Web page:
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Dating outside of our culture also poses a risk for Black women unique to dual-ethnicity relationships. Being culturally misunderstood and subjected to racist slurs, our experiences as Black women are gaslit and undermined. We can also be exposed to racist family members, sexually fetishised or objectified. Gabrielle’s* experience as an African-heritage woman in a relationship with a white man proves this. “My abuser used [our cultural differences] to trap me,” she says. “He used the strained relationship I had with my family, who disapproved of me dating in a way that didn’t align with their beliefs, to coerce me, sexually and emotionally abuse me. As a Black woman, he fetishised my ethnicity to play into this idea that I was hyper-sexualised.”

For those who have experienced abuse, seeking help is rarely an option. An “us and them” narrative can pervade between Black communities and the police who are both feared and untrusted. Even as survivors of abuse, Black women must choose which side they’re on. 

“I call it dishonour-based violence,” says Ngozi Fulani, the founder of African-Caribbean Domestic Abuse organisation Sistah Space. She spoke to gal-dem candidly, and unapologetically – advocating for the necessity of uncomfortable discussions to encourage change. “In the Rastafarian community, for example, you can’t report abuse to the police because your whole community shames you. You’re in the wrong whilst the perpetrator won’t get a mention.”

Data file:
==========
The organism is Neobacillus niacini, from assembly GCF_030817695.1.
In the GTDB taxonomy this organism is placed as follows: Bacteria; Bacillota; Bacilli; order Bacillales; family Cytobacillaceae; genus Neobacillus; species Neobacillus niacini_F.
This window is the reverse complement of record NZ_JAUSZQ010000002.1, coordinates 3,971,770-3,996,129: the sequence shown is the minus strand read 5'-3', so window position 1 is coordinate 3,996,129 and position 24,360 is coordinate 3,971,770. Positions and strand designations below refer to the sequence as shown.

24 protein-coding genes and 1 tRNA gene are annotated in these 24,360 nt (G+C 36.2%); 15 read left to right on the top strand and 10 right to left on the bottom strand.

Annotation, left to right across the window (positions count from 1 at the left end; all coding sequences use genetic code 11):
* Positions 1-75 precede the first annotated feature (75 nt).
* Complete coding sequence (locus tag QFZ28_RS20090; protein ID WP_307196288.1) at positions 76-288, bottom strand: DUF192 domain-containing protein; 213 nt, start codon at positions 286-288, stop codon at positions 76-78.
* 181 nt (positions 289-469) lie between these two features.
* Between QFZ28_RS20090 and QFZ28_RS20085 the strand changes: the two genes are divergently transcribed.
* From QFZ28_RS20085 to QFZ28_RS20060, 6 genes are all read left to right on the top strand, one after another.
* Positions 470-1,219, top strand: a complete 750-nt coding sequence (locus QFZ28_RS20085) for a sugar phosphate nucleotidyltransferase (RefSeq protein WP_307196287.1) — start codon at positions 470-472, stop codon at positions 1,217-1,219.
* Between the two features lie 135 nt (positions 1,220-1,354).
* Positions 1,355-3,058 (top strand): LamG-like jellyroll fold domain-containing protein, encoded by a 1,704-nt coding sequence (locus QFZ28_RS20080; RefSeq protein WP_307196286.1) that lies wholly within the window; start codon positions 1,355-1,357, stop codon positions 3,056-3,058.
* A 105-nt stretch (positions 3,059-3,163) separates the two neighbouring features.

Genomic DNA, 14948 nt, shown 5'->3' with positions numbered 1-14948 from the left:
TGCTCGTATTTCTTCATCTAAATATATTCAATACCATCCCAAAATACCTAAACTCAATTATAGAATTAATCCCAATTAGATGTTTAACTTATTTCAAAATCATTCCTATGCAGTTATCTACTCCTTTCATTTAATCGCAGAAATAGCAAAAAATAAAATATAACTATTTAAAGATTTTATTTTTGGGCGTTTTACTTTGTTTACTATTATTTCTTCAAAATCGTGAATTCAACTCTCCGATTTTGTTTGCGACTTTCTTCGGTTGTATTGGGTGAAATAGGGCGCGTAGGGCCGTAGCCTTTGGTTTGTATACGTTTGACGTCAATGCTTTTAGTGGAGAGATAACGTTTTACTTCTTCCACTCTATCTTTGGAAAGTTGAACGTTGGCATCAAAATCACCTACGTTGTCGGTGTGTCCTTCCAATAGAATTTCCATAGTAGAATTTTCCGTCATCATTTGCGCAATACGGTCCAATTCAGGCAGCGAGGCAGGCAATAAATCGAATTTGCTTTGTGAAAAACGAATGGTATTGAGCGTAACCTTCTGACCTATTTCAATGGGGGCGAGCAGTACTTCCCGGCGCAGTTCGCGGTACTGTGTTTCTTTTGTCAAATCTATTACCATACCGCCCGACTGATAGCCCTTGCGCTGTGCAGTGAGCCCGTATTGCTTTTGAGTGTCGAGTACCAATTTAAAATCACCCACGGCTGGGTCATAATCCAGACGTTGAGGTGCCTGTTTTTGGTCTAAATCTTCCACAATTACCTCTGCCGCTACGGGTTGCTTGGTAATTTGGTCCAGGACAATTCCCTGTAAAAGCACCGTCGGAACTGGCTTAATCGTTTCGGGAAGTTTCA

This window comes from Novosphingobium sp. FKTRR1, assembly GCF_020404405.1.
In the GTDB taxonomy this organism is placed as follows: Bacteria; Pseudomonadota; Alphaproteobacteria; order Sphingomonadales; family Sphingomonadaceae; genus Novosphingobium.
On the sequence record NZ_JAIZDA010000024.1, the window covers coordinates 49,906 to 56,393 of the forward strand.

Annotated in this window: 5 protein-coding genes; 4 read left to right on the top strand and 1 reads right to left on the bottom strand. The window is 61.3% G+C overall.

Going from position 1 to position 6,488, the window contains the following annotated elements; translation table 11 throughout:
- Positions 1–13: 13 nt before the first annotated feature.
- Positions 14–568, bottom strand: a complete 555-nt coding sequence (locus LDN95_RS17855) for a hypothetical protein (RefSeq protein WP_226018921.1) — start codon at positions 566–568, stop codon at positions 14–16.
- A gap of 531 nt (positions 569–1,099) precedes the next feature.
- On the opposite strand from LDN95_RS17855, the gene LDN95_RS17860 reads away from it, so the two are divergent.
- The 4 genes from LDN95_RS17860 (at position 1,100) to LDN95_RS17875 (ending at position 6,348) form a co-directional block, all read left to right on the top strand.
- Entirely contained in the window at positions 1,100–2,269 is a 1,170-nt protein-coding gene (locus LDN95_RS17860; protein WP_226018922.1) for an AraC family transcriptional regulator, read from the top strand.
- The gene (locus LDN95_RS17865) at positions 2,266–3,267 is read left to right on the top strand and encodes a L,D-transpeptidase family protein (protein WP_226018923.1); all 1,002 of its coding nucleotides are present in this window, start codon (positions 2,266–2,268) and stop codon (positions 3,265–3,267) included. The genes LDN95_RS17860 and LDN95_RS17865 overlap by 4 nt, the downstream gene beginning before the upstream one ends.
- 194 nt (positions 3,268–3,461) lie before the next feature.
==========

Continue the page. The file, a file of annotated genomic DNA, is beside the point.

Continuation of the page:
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“Being culturally misunderstood and subjected to racist slurs, our experiences as Black women are gaslit and undermined. We can also be exposed to racist family members, sexually fetishised or objectified”

This, compounded by the hostile environment Black communities live in, incites real fears of Black men being hurt or even killed in police custody. “We have a duty of care to our brothers, we don’t want that person dead or hurt, we just want the abuse to stop,” adds Ngozi.